Researchers in Germany have unearthed a new species of flying dinosaur that flapped its wings like a raven and could hold vital clues as to how modern-day birds evolved from their reptilian ancestors.
For more than a century and a half since its discovery in 1861, Archaeopteryx — a small feathered dinosaur around the size of a crow that lived in marshland around 150 million years ago — was widely considered to be the oldest flying bird.
Paleontologists from Ludwig-Maximilians University (LMU) in Munich and the University of Fribourg examined rock formations in the German region of Bavaria, home to nearly all known Archaeopteryx specimens.
They came across a petrified wing, which the team initially assumed to be the same species. They soon found several differences, however.
“There are similarities, but after detailed comparisons with Archaeopteryx and other, geologically younger birds, its fossil remains suggested that we were dealing with a somewhat more derived bird,” said lead study author Oliver Rauhut from LMU’s Department of Earth and Environmental Sciences.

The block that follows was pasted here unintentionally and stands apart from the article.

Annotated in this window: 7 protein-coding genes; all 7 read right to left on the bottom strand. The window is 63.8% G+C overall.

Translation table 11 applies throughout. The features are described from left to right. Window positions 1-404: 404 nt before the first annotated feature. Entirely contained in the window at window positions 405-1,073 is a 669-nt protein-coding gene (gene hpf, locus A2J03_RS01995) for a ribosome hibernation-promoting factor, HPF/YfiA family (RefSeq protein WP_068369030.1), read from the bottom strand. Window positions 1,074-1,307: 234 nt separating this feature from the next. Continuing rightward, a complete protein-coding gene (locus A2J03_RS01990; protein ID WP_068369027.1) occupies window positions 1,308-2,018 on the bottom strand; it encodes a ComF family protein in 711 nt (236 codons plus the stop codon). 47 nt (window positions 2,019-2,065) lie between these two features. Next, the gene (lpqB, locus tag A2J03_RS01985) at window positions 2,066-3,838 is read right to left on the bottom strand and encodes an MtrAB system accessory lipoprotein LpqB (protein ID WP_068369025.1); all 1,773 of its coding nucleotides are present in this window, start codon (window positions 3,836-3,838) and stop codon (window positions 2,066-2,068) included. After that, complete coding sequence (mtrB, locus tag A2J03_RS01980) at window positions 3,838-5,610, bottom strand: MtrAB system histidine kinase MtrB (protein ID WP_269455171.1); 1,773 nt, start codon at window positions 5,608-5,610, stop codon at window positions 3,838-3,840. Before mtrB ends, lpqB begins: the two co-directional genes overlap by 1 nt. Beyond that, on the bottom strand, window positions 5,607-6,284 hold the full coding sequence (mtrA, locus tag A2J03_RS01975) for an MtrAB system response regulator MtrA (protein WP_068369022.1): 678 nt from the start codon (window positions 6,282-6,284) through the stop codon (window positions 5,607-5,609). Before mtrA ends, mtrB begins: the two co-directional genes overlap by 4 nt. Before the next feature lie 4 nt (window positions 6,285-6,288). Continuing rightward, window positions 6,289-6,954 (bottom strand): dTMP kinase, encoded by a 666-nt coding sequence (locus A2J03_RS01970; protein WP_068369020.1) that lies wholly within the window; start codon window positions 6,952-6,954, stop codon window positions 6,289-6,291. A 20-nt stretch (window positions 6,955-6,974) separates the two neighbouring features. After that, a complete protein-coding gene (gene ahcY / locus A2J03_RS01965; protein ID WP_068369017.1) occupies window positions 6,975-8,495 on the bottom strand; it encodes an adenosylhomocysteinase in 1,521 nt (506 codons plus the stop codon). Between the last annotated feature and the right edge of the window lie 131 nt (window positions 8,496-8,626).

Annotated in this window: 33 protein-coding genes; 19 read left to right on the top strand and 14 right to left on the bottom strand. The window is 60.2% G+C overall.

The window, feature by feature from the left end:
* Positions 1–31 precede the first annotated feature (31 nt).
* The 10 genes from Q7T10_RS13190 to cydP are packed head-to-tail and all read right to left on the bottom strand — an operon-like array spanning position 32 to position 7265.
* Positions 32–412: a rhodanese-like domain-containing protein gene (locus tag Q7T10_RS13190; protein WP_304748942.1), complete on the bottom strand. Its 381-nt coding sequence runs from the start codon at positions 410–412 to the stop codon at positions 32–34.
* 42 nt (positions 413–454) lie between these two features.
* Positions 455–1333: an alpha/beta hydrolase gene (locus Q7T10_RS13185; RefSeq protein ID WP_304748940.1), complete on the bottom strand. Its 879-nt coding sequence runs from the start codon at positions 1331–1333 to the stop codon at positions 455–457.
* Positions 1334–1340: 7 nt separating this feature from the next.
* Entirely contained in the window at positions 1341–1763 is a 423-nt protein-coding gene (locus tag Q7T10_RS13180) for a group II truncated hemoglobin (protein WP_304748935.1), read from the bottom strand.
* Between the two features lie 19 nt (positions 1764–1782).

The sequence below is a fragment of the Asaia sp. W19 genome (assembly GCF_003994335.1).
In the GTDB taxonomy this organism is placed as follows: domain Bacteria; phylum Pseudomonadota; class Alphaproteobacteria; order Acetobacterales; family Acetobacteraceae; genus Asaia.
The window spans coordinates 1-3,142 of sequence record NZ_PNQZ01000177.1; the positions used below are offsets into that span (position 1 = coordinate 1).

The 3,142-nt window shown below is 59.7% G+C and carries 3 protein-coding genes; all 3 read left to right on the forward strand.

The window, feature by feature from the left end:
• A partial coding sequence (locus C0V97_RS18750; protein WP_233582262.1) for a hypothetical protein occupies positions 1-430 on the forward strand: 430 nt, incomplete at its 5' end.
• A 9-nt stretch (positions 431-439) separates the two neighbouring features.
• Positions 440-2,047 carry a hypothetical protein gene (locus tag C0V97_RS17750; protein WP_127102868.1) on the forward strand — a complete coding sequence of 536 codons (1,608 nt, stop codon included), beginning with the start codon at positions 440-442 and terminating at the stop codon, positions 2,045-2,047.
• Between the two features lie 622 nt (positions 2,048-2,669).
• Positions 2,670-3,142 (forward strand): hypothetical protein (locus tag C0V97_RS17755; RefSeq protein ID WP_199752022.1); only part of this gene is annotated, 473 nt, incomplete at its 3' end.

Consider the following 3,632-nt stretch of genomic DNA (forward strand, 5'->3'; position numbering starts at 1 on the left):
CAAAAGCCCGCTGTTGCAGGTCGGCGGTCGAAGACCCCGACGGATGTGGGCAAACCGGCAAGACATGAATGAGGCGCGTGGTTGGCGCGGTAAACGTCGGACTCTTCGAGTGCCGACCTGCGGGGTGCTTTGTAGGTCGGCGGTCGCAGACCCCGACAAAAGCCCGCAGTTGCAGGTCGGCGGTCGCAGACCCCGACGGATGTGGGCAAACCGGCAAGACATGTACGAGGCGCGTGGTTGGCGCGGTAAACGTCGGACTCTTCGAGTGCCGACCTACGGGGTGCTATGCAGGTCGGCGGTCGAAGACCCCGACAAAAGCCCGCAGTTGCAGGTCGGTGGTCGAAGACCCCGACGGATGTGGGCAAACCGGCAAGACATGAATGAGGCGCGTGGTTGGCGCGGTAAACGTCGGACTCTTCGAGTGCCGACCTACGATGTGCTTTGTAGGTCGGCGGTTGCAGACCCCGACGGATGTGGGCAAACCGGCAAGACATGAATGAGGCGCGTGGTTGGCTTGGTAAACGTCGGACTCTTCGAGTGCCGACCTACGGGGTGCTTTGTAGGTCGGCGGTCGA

They called the new bird-like dinosaur Alcmonavis poeschli — from the old Celtic word for a nearby river and the scientist who discovered the fossil, excavation leader Roland Poeschl.
The study, published in the journal eLife Sciences, said Alcmonavis poeschli was “the most bird-like bird discovered from the Jurassic”.
As well as being significantly larger than Archaeopteryx, the new specimen had more notches in its wing bones that pointed to muscles which would have allowed it to actively flap its wings.
Significantly, this “flapping” trait found in Alcmonavis poeschli is present in more recent birds, but not in Archaeopteryx.
“This suggests that the diversity of birds in the late Jurassic era was greater than previously thought,” Rauhut said.
The discovery is likely to fuel debate among dinosaur experts over whether birds and dinosaurs developed the ability to flap their wings from earlier gliding species.
“Its adaptation shows that the evolution of flight must have progressed relatively quickly,” said Christian Foth, from the University of Fribourg, and a co-author of the research.
The notches in the wing bones of the new specimen point to muscles which would have allowed it to actively flap its wings